Santa Cruz Family Law Bar “Divorce and Logic: What Would Aristotle Do?”

640px-Aristotle_Altemps_Inv8575As you may know, lawyers are required to continue their education through classes called MCLE’s. While some of these include pure education on the law, others are designed to help lawyers increase their communication skills so they can work towards resolution or fine tune their persuasive skills. The recent training I attended was the latter.

You may find it interesting to learn that the skills required to be a good lawyer have been passed down from Socrates, Plato, Aristotle and Alexander the Great. As I was reminded in this wonderful training, the core curriculum for an attorney dates back to ancient Greece. Back then it was all about educating young men in the Trivium or “Three-Way Road” and the Quadrivium or “Four-Way Road.”

For Attorneys it is the Trivium that is of most value including: Logic, Grammar and Rhetoric. A little refresher on the basic principles of these key areas can help your lawyer to become more efficient and more effective for you.

In addition to learning about the history of Logical Persuasion this training was designed to highlight Emotional Persuasion. While you may believe that many lawyers are cold robots or hot blooded instigators, the truth is that we have the same brains you do!  In this training we were asked to reflect on our own emotional responses, those of others and how to best respond to different personality types. Sometimes this is quite simple but there is actually a bit of science involved.

In many cases resolution is possible and ideal. It can save you money and help you move on with your life. To come to resolution attorneys must be able to work well together and also be sensitive to their clients. In this training we learned how to help our clients separate their emotional and personal problems with the other party from the facts and goals that are legally significant. Sometimes these overlap but remember, you hired a lawyer to help you put your best foot forward and sometimes it hurts your case to put too much attention on every problem you have ever had with the other party.

In some cases a resolution is just not possible. Still, attorneys need to have a good balance between noticing everyone’s emotions or hostilities and staying calmly focused on what they need to do to best represent you in front of the Judge. Additionally, there is still much room for compromise and agreement even when some issues must go to trial.

Thank you to Ronald S. Granberg for presenting such a thoughtful training. When local attorneys attend training like this it helps strengthen our relationships with one another and increase the level of professionalism we bring to court. This can only benefit our clients who hire us with the hope that it will reduce some of their anxiety about whatever legal issues they are facing.

-Leah S. Samuels, Senior Attorney


The materials contained on this website are provided for general information purposes only and do not constitute the legal or other professional advice of The Mlnarik Law Group, Inc. and affiliates (TMLG).

Neither TMLG nor any other TMLG entity accepts any responsibility for any loss which may arise from reliance on information contained on this site. Permission is given for the downloading and temporary storage of one or more of these pages for the purpose of viewing on a personal computer.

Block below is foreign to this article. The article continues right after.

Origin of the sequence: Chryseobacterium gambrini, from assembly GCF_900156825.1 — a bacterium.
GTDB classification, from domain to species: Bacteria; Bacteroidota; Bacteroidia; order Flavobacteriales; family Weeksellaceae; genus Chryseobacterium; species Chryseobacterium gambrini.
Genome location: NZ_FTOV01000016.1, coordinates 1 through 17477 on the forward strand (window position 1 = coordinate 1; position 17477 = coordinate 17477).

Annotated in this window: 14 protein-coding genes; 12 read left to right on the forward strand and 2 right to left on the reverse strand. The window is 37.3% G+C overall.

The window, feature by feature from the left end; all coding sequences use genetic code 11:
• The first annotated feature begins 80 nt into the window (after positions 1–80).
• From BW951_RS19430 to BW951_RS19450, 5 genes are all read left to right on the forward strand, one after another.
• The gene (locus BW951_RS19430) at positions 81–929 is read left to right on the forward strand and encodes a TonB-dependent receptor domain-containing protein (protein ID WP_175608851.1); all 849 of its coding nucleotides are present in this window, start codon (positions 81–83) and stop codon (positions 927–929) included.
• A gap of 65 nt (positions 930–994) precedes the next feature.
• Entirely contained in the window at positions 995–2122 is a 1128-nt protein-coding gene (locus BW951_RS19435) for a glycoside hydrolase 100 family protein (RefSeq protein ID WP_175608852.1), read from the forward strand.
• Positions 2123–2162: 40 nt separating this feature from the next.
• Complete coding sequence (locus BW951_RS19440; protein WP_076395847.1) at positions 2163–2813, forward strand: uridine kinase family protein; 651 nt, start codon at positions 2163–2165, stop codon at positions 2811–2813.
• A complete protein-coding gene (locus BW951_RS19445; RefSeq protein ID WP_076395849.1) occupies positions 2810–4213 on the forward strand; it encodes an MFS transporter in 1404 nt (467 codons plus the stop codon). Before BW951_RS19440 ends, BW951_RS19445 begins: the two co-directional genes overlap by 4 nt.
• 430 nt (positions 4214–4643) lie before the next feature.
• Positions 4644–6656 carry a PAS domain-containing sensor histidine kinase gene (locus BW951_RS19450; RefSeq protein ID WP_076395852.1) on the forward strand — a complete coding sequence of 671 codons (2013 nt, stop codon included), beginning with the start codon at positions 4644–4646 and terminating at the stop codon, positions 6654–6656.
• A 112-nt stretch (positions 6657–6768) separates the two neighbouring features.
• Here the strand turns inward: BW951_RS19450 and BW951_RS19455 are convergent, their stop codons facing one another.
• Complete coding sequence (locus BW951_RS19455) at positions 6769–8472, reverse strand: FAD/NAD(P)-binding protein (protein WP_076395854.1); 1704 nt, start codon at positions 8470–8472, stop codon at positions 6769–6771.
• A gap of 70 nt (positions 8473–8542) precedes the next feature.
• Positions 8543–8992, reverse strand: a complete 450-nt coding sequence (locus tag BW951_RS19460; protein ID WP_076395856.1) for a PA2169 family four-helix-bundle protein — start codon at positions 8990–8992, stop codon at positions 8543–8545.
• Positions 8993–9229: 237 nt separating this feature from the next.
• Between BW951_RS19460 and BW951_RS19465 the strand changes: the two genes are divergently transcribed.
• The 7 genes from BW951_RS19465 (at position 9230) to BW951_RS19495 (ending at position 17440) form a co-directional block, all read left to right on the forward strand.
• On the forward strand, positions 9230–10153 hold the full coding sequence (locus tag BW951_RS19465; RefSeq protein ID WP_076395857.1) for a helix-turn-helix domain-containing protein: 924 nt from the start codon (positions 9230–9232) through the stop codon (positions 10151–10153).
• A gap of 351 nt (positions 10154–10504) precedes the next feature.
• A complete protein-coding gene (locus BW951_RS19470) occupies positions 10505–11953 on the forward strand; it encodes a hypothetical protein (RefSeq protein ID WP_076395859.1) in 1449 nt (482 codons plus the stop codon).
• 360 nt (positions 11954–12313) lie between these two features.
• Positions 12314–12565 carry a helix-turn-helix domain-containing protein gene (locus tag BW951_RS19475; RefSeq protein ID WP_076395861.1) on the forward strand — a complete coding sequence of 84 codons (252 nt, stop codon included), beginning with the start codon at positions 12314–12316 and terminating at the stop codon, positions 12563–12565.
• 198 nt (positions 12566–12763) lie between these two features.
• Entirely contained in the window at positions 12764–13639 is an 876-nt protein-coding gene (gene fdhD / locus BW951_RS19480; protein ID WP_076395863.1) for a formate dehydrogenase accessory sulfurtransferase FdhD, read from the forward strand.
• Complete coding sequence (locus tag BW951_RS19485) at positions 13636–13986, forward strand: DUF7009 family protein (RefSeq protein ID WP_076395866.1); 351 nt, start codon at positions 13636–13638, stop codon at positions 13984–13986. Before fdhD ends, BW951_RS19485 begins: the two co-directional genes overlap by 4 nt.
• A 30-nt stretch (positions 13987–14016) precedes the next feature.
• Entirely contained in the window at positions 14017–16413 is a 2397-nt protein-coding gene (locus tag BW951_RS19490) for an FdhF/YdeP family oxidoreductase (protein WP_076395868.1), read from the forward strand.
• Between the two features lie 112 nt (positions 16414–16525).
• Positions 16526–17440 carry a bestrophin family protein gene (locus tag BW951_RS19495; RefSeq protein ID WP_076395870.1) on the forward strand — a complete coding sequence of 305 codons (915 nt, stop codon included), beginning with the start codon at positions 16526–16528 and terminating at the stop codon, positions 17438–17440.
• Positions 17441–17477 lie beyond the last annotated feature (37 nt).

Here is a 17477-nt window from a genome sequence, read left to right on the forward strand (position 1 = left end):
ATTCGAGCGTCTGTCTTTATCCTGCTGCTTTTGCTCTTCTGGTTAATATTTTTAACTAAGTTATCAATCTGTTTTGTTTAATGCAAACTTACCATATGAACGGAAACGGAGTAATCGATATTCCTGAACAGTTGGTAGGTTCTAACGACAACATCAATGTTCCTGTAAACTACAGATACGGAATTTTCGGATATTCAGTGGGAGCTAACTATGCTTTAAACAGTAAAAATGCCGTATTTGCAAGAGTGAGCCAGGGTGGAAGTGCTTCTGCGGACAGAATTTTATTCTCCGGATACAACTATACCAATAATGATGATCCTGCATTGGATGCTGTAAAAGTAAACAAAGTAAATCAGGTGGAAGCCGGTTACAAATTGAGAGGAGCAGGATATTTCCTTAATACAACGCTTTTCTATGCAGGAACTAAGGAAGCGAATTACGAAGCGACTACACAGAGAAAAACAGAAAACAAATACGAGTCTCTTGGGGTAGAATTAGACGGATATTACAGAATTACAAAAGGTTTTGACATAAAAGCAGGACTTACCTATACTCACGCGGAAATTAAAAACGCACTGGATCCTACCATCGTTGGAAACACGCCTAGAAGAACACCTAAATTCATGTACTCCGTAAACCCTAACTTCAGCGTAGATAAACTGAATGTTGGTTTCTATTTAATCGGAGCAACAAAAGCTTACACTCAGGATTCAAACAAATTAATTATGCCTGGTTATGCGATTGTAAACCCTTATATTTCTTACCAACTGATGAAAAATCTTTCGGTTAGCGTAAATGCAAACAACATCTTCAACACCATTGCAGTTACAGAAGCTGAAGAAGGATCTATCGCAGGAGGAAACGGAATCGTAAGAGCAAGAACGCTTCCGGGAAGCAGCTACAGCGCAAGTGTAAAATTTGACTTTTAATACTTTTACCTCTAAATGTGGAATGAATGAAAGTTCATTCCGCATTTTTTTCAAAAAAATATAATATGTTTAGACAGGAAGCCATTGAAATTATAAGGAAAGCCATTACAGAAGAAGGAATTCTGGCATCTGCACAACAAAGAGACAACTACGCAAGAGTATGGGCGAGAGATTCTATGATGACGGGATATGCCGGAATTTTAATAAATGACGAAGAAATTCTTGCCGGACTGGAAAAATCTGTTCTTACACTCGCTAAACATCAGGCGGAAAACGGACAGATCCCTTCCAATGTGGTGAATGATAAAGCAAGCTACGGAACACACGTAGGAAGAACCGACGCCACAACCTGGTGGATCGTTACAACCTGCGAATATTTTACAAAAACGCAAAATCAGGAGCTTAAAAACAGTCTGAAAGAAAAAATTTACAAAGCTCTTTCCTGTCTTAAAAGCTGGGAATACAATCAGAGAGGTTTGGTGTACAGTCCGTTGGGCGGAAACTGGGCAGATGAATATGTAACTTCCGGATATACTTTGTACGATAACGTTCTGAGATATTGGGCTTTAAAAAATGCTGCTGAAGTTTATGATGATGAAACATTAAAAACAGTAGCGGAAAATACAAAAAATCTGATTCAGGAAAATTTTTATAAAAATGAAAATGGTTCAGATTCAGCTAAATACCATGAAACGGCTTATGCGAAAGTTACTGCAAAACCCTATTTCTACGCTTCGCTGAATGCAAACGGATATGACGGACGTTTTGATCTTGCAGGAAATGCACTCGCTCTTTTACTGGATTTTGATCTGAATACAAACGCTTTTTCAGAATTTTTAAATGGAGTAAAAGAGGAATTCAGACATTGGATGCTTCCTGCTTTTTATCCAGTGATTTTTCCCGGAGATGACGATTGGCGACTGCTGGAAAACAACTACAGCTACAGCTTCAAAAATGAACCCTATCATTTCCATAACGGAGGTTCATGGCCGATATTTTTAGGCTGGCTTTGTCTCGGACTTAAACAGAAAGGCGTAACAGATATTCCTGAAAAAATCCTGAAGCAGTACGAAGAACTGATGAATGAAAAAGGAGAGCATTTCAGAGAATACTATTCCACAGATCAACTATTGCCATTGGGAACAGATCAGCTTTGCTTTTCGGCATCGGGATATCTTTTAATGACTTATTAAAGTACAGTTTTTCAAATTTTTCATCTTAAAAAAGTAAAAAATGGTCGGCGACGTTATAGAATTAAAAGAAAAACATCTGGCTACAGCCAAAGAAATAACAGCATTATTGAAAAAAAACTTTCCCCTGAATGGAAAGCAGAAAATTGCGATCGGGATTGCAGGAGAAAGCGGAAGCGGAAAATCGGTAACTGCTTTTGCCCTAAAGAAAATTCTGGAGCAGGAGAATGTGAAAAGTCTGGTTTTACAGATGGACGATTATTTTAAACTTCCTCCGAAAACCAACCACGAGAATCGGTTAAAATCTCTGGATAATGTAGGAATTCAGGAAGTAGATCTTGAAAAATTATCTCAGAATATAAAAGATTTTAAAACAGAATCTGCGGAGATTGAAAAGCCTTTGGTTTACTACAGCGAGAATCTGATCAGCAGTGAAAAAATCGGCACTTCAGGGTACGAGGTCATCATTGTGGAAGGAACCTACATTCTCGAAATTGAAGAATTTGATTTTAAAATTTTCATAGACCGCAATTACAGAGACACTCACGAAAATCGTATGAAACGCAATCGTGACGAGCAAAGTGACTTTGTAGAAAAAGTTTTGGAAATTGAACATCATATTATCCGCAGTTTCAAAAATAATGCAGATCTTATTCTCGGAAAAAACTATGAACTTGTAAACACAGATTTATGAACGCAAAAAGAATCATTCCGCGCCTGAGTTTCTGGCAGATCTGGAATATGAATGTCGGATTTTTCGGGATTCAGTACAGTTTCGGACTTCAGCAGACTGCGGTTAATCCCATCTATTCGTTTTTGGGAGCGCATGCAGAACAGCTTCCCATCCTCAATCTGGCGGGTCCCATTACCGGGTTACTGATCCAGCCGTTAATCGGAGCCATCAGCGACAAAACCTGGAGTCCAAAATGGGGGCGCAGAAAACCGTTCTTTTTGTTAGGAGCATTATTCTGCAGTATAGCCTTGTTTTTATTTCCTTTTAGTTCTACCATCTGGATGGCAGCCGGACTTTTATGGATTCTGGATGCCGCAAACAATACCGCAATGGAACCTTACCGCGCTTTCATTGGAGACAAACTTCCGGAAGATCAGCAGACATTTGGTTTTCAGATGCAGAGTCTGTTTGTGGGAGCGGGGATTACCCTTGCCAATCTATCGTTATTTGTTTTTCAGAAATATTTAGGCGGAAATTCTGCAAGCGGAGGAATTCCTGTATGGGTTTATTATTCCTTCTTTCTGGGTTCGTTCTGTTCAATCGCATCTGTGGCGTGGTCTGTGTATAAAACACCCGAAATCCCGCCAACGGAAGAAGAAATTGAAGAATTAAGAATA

The contents of this site are protected by copyright under international conventions and, apart from the permission stated, the reproduction, permanent storage, or retransmission of the contents of this site is prohibited without the prior written consent of TMLG. Our operation of this site is not intended to create, and will not create, an attorney-client relationship between you and TMLG.

The formation of an attorney-client relationship requires a consideration of multiple factors including possible conflicts of interest. Please do not convey to us any information you regard as confidential until a formal attorney-client relationship has been established.

- Videos and testimonials Published in our website:

The videos published in our website do not provide legal advice and do not create an attorney-client relationship.  If you need legal advice, please contact an attorney directly. or contact us

The testimonial or endorsement does not constitute a guarantee, warranty, or prediction regarding the outcome of any client’s legal matter.

“We are a debt relief agency.  We help people file for bankruptcy relief under the Bankruptcy Code.”

John’s Installation as President of the Santa Clara County Bar Association

We are honored to share that our founding attorney, John Mlnarik, was installed last week as President of the Santa Clara County Bar Association, which represents approximately 3,400 attorneys in Santa Clara County. 

Congratulations to John SCCBAOathas well as the other SCCBA officers! -TMLG

SCBASignCropped

 

TMLG Oakland A’s Social Media Contest!

Oakland Athletics

Oakland Athletics

The Mlnarik Law Group is giving away 2 tickets to an Oakland A’s game this season! To enter our raffle, interact with us on social media between now and April 30th for your chance to win. Interactions will be worth one to three raffle entries. See below for full contest details:

Facebook:

  • Share our Facebook page, one of our events or posts on your timeline (1)
  • Check-in at our office on Facebook or at our Shred Fest event (2)
  • Post a comment or picture on our Facebook page from Shred Fest (2)
  • Rate us on Facebook (3)
  • Like our Facebook page (3)

Twitter:

  • Retweet one of our Twitter posts (1)
  • Mention us in a Tweet (2)
  • Share a picture from our Shred Fest event on Twitter (2)
  • Follow us on Twitter (3)

Yelp:

  • Check-in at our office on Yelp (1)
  • Share a picture from our Shred Fest event on Yelp (2)
  • Review us on Yelp (3)

Contest ends Wednesday, April 30, 2014. Winners will be announced and contacted by TMLG on Friday, May 2, 2014.

Good luck!

-TMLG

UPDATE: Thank you to everyone who participated in our Oakland A’s Social Media Contest and a big congratulations to our contest winner, Gerry Kosko! Have a great time at the game!

How Filing Bankruptcy in 2013 Provides Enhanced Asset-Protection

Happy New Year! New Year New Life

Many individuals will start the New Year resolving to improve their financial affairs. Though bankruptcy is a great tool, which generally includes benefits such as the discharge of credit card and medical debt, a new exemption scheme, effective January 1, 2013, will give potential filers even more to be excited about.

Exemption Basics